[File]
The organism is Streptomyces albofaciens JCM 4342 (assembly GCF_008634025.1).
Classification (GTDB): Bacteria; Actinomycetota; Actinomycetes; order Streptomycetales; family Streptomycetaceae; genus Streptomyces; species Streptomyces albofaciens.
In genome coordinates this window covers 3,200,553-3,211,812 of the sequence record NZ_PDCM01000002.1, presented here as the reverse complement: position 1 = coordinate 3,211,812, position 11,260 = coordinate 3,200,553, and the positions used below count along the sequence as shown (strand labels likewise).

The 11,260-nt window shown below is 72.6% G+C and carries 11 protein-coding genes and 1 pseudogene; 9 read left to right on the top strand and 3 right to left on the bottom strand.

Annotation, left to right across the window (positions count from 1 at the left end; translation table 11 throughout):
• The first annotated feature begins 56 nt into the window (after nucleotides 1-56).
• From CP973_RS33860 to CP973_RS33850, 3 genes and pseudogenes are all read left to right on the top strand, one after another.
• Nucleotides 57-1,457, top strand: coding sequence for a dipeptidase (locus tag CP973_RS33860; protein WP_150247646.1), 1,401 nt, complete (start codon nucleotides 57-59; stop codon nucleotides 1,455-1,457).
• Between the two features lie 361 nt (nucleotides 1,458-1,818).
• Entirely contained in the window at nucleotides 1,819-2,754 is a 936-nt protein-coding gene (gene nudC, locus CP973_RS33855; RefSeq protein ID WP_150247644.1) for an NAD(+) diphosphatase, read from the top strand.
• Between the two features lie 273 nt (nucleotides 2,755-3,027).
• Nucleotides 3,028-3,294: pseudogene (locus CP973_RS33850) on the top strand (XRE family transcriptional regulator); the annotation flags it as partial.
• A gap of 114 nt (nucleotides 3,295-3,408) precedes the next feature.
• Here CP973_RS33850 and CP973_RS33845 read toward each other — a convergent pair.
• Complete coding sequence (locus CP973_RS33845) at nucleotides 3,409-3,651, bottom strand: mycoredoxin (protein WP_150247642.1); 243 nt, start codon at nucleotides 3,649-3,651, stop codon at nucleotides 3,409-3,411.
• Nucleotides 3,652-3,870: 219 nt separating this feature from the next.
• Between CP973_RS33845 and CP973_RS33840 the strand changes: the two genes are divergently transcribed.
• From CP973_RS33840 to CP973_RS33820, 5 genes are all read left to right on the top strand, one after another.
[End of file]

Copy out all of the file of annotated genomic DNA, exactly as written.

The organism is Streptomyces albofaciens JCM 4342 (assembly GCF_008634025.1).
Classification (GTDB): Bacteria; Actinomycetota; Actinomycetes; order Streptomycetales; family Streptomycetaceae; genus Streptomyces; species Streptomyces albofaciens.
In genome coordinates this window covers 3,200,553-3,211,812 of the sequence record NZ_PDCM01000002.1, presented here as the reverse complement: position 1 = coordinate 3,211,812, position 11,260 = coordinate 3,200,553, and the positions used below count along the sequence as shown (strand labels likewise).

The 11,260-nt window shown below is 72.6% G+C and carries 11 protein-coding genes and 1 pseudogene; 9 read left to right on the top strand and 3 right to left on the bottom strand.

Annotation, left to right across the window (positions count from 1 at the left end; translation table 11 throughout):
• The first annotated feature begins 56 nt into the window (after nucleotides 1-56).
• From CP973_RS33860 to CP973_RS33850, 3 genes and pseudogenes are all read left to right on the top strand, one after another.
• Nucleotides 57-1,457, top strand: coding sequence for a dipeptidase (locus tag CP973_RS33860; protein WP_150247646.1), 1,401 nt, complete (start codon nucleotides 57-59; stop codon nucleotides 1,455-1,457).
• Between the two features lie 361 nt (nucleotides 1,458-1,818).
• Entirely contained in the window at nucleotides 1,819-2,754 is a 936-nt protein-coding gene (gene nudC, locus CP973_RS33855; RefSeq protein ID WP_150247644.1) for an NAD(+) diphosphatase, read from the top strand.
• Between the two features lie 273 nt (nucleotides 2,755-3,027).
• Nucleotides 3,028-3,294: pseudogene (locus CP973_RS33850) on the top strand (XRE family transcriptional regulator); the annotation flags it as partial.
• A gap of 114 nt (nucleotides 3,295-3,408) precedes the next feature.
• Here CP973_RS33850 and CP973_RS33845 read toward each other — a convergent pair.
• Complete coding sequence (locus CP973_RS33845) at nucleotides 3,409-3,651, bottom strand: mycoredoxin (protein WP_150247642.1); 243 nt, start codon at nucleotides 3,649-3,651, stop codon at nucleotides 3,409-3,411.
• Nucleotides 3,652-3,870: 219 nt separating this feature from the next.
• Between CP973_RS33845 and CP973_RS33840 the strand changes: the two genes are divergently transcribed.
• From CP973_RS33840 to CP973_RS33820, 5 genes are all read left to right on the top strand, one after another.